Despite having the name “100-day cough,” studies show that most people with whooping cough experience a resolution of the infection in three to six weeks without any treatment. The CDC has provided recommendations with regards to administering antibiotics for people with whooping cough. These recommendations state that any person presenting with whooping cough within three weeks of the onset of the cough should receive treatment with antibiotics. The CDC also states that pregnant women, healthcare workers, and individuals with close contact to infants should receive antibiotic treatment if they present with cough suspicious for whooping cough. The preferred antibiotics for treatment are azithromycin or clarithromycin, both in the macrolide class of drugs.
The most significant intervention for the prevention of whooping cough is the vaccine. The modern-day form of the vaccine, called the “acellular” vaccine, was introduced in 1991. This form of the vaccine is given along with immunity for tetanus in diphtheria in the vaccine Tdap (tetanus, diphtheria, acellular pertussis). Most people do not have any side effects from this vaccine, however, 25 percent of children will experience redness where the shot was given or a short course of fever.
- Infants/children and vaccination: The vaccine schedule for Tdap starts at age 2 months and a total of 5 vaccines given in total and ending around age 6.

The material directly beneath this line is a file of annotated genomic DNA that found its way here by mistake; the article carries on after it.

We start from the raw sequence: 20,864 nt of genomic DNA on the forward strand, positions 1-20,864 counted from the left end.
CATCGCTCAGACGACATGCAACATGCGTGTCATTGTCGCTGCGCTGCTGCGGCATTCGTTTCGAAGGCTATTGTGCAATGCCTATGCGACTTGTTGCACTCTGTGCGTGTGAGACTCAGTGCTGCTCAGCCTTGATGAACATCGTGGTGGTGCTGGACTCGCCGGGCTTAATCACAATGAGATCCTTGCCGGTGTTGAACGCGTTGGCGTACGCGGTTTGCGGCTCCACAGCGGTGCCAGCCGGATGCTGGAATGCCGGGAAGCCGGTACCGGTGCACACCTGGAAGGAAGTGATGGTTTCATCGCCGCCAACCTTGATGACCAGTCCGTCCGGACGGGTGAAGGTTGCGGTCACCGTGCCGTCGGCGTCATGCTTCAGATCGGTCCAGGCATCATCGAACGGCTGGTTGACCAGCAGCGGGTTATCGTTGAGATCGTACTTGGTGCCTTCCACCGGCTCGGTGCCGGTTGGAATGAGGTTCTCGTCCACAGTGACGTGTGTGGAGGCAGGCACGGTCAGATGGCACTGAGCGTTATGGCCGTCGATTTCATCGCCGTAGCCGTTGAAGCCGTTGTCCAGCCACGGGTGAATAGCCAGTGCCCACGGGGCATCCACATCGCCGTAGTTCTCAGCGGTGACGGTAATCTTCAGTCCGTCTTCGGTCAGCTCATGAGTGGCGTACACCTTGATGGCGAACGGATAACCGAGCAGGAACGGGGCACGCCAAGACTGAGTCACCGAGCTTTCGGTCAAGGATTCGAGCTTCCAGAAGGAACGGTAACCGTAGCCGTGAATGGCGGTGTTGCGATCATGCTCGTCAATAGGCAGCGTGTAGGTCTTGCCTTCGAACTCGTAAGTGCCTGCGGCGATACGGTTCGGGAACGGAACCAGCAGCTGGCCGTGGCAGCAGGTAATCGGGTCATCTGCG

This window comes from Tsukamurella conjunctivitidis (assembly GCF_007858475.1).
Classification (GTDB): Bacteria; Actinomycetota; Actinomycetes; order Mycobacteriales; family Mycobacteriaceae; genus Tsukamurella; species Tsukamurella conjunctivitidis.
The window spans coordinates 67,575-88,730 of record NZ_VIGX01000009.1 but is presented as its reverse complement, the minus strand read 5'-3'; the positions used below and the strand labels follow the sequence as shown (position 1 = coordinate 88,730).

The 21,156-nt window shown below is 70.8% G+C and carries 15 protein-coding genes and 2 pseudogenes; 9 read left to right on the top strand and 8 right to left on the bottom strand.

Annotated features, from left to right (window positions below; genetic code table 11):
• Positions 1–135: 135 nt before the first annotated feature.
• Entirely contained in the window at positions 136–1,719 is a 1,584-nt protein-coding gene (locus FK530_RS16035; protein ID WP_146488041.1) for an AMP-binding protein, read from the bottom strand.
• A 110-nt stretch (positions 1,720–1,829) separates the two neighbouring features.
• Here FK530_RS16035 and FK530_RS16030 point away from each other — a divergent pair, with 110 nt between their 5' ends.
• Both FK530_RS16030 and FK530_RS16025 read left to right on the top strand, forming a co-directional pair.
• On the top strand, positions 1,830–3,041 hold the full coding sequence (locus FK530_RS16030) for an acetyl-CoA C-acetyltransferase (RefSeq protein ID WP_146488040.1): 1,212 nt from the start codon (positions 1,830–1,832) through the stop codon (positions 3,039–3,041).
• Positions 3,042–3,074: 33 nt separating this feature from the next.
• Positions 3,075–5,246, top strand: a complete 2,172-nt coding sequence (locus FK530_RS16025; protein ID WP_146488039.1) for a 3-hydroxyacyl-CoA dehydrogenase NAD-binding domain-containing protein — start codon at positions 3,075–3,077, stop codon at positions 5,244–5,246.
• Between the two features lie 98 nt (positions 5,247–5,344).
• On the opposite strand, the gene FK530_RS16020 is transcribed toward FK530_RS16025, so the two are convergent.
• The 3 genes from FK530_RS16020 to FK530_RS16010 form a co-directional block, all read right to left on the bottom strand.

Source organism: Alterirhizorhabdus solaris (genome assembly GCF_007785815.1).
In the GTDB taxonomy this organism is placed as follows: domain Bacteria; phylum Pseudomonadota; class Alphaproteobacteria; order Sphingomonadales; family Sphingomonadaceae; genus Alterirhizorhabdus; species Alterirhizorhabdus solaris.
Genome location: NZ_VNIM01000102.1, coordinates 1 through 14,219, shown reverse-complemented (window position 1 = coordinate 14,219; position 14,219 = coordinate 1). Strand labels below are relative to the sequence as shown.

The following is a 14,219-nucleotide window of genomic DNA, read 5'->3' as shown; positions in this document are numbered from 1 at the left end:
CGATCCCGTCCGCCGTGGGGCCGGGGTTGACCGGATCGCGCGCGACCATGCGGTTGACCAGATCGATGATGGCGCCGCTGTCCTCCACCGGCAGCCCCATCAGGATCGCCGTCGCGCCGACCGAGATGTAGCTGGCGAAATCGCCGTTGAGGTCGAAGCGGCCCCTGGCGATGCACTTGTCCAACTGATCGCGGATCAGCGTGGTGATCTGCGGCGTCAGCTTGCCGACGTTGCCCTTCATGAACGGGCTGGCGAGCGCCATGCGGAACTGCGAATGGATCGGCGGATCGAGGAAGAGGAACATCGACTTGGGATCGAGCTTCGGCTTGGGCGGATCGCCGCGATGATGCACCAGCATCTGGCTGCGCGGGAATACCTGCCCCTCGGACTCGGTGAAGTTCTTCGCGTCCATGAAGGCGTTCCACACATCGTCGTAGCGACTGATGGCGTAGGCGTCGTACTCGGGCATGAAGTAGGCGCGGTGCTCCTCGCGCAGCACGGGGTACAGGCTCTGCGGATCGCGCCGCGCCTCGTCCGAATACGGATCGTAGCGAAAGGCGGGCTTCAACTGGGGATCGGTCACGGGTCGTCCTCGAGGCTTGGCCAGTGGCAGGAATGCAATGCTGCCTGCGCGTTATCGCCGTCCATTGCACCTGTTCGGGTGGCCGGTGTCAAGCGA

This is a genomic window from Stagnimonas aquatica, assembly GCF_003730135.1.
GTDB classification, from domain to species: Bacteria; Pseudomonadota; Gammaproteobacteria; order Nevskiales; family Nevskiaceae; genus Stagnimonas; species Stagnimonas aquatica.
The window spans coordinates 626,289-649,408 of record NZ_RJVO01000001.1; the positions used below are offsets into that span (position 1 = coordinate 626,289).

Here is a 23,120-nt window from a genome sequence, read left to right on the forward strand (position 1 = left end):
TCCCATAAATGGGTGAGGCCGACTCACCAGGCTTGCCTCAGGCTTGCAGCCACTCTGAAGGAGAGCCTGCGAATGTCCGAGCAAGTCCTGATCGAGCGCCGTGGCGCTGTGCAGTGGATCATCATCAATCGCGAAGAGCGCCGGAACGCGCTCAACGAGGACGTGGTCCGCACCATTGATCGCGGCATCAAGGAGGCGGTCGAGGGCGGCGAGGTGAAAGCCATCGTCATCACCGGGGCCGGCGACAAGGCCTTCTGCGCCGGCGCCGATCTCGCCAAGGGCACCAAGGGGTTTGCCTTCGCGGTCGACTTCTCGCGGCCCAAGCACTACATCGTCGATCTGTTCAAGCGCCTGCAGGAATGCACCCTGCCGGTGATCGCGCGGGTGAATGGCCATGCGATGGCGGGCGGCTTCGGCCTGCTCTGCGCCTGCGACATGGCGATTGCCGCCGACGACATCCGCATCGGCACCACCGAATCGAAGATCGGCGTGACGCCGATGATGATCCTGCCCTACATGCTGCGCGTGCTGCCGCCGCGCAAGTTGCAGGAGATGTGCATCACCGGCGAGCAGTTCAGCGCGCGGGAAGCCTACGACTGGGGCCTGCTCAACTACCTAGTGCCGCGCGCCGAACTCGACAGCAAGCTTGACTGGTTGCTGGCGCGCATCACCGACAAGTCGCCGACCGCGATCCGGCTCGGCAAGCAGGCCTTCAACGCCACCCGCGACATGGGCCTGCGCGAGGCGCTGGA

- Adolescents and vaccination: Adolescents 11 to 18 years of age should receive a booster vaccine for Tdap.
- Pregnant women and vaccination: Pregnant women should also receive the vaccination at 27 to 36 weeks as this immunity can be transferred to the developing baby.
Even if an individual has been vaccinated against whooping cough, he or she should receive prophylactic antibiotics after coming in direct contact with someone who has an active pertussis vaccine.
When to seek further consultation for whooping cough
An important aspect of preventing the spread of whooping cough is early detection. Any individual who is experiencing a persistent cough, fever, or a whooping sound on inspiration should consult his or her healthcare provider as soon as possible. Infants and elderly are particularly at risk of complications from the condition and should be under the careful care of a physician.
Questions your doctor may ask to determine whooping cough
- How severe is your fever?
- Has your cough gotten better or worse?
- Is your cough constant or come-and-go?
- How severe is your cough?
- How long has your cough been going on?
Self-diagnose with our free Buoy Assistant if you answer yes on any of these questions.
- Pertussis (whooping cough). Centers for Disease Control and Prevention. Updated July 11, 2018. CDC Link
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- Centers for Disease Control and Prevention (CDC). Pertussis--United States, 1997-2000. MMWR Morb Mortal Wkly Rep. 2002;51(4):73-6. PubMed Link
- Kwantes W, Joynson DH, Williams WO. Bordetella pertussis isolation in general practice: 1977-79 whooping cough epidemic in West Glamorgan. J Hyg (Lond). 1983;90(2):149-158. PubMed Link
- Whooping cough (Pertussis). Centers for Disease Control and Prevention. Updated August 14, 2015. CDC Link